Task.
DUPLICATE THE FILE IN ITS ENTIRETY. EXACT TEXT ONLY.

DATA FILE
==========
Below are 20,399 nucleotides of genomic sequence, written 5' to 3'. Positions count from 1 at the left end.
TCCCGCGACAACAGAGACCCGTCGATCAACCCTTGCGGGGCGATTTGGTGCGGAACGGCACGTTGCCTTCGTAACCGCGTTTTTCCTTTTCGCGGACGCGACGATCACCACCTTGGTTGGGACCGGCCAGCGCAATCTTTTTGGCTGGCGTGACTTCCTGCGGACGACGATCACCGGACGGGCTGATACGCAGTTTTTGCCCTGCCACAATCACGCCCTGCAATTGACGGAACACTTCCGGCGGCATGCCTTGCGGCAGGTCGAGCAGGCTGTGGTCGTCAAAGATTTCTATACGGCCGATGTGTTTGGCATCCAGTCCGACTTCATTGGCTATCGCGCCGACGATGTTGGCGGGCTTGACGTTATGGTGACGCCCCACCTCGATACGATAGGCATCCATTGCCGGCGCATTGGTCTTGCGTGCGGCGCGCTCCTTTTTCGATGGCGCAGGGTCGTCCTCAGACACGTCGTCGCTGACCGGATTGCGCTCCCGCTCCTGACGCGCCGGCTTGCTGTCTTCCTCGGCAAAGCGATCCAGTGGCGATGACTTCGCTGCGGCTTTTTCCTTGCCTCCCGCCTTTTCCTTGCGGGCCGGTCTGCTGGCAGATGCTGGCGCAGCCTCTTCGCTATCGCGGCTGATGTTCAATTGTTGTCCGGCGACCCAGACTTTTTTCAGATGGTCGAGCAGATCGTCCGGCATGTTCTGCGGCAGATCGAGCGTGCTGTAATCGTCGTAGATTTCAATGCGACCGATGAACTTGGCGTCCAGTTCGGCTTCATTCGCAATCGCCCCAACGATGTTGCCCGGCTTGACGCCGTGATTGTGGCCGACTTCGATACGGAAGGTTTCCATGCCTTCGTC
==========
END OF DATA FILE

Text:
Below are 20,399 nucleotides of genomic sequence, written 5' to 3'. Positions count from 1 at the left end.
TCCCGCGACAACAGAGACCCGTCGATCAACCCTTGCGGGGCGATTTGGTGCGGAACGGCACGTTGCCTTCGTAACCGCGTTTTTCCTTTTCGCGGACGCGACGATCACCACCTTGGTTGGGACCGGCCAGCGCAATCTTTTTGGCTGGCGTGACTTCCTGCGGACGACGATCACCGGACGGGCTGATACGCAGTTTTTGCCCTGCCACAATCACGCCCTGCAATTGACGGAACACTTCCGGCGGCATGCCTTGCGGCAGGTCGAGCAGGCTGTGGTCGTCAAAGATTTCTATACGGCCGATGTGTTTGGCATCCAGTCCGACTTCATTGGCTATCGCGCCGACGATGTTGGCGGGCTTGACGTTATGGTGACGCCCCACCTCGATACGATAGGCATCCATTGCCGGCGCATTGGTCTTGCGTGCGGCGCGCTCCTTTTTCGATGGCGCAGGGTCGTCCTCAGACACGTCGTCGCTGACCGGATTGCGCTCCCGCTCCTGACGCGCCGGCTTGCTGTCTTCCTCGGCAAAGCGATCCAGTGGCGATGACTTCGCTGCGGCTTTTTCCTTGCCTCCCGCCTTTTCCTTGCGGGCCGGTCTGCTGGCAGATGCTGGCGCAGCCTCTTCGCTATCGCGGCTGATGTTCAATTGTTGTCCGGCGACCCAGACTTTTTTCAGATGGTCGAGCAGATCGTCCGGCATGTTCTGCGGCAGATCGAGCGTGCTGTAATCGTCGTAGATTTCAATGCGACCGATGAACTTGGCGTCCAGTTCGGCTTCATTCGCAATCGCCCCAACGATGTTGCCCGGCTTGACGCCGTGATTGTGGCCGACTTCGATACGGAAGGTTTCCATGCCTTCGTC